The New Administration Must Empower the Department of Defense to Wage Acquisition Warfare

We are designed for inefficiency at best, and failure at worst.

Photo by Donald Giannatti on Unsplash
  • Overly Complex processes — The Federal Acquisition Regulation, the principal set of rules for how to acquire goods and services by NASA, GSA, and the DoD stands at a towering 1,998 pages making it nearly impossible for commercial companies to understand how to navigate, and providing a massive barrier to entry — one often exploited to incumbents’ advantage. As should now be beyond debate, these processes no longer serve to ensure appropriate stewardship of taxpayer dollars nor efficiently and effectively deliver capability to the battlefield.
  • No Unity of Command — There is no clear leadership from DoD to commercial entities seeking to bring dual-use technologies to the government; instead there are myriad efforts such as AFWERX, the Army Applications Laboratory (AAL), the Defense Innovation Unit (DIU), the National Security Innovation Network (NSIN), NavalX. These organizations often don’t know what others are investing in, focusing on, or planning. This results in confusion from the market on where to go for initial entry to DoD, or to pitch specific capabilities. This not only makes it challenging for commercial companies to navigate (in addition to the FAR details), but risks ‘innovation fratricide’ that reflects poorly on the wider DoD innovation ecosystem and does reputational harm to these efforts among the startups and communities they are intended to attract.
  • Technical Roadblocks — The process for a commercial software company to be granted ‘Authority to Operate’ (ATO is the ability to deploy their software on DoD networks and hold DoD data, even at the unclassified level) is confusing at best. The reported timelines from commercial software providers ranging from months to even years and costs range into the hundreds of thousands — and sometimes up to millions — of dollars to achieve compliance. There are currently over 500 DoD SBIR Phase II companies (those who have shown promise, achieved fit with a customer, and are aligned to an operational priority — most of which have also already received some $750,000) who are awaiting an ATO to be able to test and deliver their solution on DoD networks.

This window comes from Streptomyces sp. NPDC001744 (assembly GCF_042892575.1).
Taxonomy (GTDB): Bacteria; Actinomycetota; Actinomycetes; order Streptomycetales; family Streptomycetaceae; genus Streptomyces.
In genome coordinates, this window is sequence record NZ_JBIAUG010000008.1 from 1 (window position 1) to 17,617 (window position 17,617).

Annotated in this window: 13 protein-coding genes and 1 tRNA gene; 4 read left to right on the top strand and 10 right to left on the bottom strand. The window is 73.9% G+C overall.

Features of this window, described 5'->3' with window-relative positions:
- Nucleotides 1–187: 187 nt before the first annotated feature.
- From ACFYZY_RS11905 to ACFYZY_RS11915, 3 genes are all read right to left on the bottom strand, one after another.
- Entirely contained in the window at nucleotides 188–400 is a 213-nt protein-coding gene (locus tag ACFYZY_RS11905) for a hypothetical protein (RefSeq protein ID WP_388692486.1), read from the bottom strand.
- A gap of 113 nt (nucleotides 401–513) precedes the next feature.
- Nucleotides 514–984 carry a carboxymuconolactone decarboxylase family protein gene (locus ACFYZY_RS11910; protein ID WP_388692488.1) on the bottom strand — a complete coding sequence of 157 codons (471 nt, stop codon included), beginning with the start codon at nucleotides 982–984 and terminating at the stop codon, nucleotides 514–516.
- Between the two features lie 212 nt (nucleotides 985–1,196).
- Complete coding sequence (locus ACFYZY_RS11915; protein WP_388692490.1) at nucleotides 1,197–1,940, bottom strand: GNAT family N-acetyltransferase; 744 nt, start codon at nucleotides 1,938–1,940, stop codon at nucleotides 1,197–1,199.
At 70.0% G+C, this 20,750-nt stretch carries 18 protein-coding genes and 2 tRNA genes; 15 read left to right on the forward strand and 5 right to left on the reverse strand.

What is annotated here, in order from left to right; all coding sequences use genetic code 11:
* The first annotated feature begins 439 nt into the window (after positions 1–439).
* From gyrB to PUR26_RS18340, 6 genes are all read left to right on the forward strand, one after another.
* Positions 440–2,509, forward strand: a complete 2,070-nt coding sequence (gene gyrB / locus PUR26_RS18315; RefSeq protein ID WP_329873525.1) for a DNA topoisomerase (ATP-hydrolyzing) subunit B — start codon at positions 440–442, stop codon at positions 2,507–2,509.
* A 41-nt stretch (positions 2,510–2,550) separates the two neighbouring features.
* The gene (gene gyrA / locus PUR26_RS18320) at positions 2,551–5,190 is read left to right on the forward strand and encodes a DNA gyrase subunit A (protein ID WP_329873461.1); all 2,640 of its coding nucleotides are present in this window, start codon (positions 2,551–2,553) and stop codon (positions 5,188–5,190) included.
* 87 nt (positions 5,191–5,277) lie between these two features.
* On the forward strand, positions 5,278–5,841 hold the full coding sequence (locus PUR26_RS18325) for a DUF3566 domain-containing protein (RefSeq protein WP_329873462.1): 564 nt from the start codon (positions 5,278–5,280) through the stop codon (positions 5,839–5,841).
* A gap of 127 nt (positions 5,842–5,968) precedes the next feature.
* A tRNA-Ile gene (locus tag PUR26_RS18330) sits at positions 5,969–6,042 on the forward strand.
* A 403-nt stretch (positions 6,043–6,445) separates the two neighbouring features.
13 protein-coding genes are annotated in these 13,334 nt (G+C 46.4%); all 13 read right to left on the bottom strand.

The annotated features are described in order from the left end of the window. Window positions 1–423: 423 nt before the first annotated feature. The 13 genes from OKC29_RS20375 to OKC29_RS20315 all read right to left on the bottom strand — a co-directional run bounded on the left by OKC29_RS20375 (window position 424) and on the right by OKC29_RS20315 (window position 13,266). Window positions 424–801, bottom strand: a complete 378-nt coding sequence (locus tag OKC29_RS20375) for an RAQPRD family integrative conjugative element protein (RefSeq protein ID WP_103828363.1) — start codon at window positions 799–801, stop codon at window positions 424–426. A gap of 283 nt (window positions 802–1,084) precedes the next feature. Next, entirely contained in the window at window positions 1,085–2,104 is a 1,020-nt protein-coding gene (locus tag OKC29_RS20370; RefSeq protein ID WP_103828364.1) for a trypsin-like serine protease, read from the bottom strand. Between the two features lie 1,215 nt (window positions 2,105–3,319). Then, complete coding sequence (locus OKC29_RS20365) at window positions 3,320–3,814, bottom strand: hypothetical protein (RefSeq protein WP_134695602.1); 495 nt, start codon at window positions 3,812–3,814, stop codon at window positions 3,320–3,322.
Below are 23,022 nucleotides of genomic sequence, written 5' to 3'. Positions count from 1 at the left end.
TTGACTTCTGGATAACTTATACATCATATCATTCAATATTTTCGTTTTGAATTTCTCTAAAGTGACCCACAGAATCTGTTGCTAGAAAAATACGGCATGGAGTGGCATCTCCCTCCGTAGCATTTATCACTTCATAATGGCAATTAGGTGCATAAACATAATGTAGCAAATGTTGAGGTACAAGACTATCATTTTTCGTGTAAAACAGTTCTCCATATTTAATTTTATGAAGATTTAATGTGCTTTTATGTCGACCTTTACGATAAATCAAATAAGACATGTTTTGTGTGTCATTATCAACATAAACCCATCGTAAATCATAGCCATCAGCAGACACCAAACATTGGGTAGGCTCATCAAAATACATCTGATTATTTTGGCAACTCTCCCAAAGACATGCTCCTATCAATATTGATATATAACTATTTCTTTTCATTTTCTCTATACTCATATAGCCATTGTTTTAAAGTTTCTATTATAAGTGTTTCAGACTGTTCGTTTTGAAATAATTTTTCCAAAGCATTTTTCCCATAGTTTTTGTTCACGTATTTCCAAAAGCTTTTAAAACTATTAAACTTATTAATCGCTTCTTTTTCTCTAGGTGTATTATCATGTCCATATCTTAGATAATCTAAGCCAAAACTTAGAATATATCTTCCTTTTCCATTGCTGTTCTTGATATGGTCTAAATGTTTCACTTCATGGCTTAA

• Transition Barriers — There is a well documented lack of funding and acquisition pathways for commercial technology companies courted by DoD innovation entities to transition to programs of record and be scaled across the Department. Anduril Industries’ CRO Matt Steckman does a nice job highlighting the challenges and some recommendations in a recent Medium post here. The barriers to funding and processes for innovative technology pilots and prototypes to transition sends a clear message to commercial companies and investors: ‘it will not be easy, or predictable if you want to work with the DoD.’
  • Unbalanced Security — A legacy security framework of ‘compliant’ and ‘low risk’ (as defined by how things have always been done) no longer effectively capture or manage modern risks — namely cybersecurity, global supply chains, and adversarial capital. Failure to account for these risks has already resulted in high profile issues such as Solar Winds, mass cancellation of drone contracts, and continued challenges surrounding Chinese investment into dual use technology companies. These issues simultaneously fail to protect capability from being stolen by potential adversaries and force the U.S. to confront the very technologies it was funding for competitive advantage. And they do potentially lasting reputational damage to the DoD, as discussed above.
  • Slow, Inflexible Cadences — legacy approaches to capability development through traditional program offices — a recent GAO report shows programs taking over 10 years to deliver capabilities and still facing significant delays due to advancements in software during the development lifecycle — is no longer effective for addressing many requirements, particularly where speed and agility are required. They soak up huge portions of available resources without delivering capability, and when they finally do, they are almost guaranteed to be behind the current state of the art.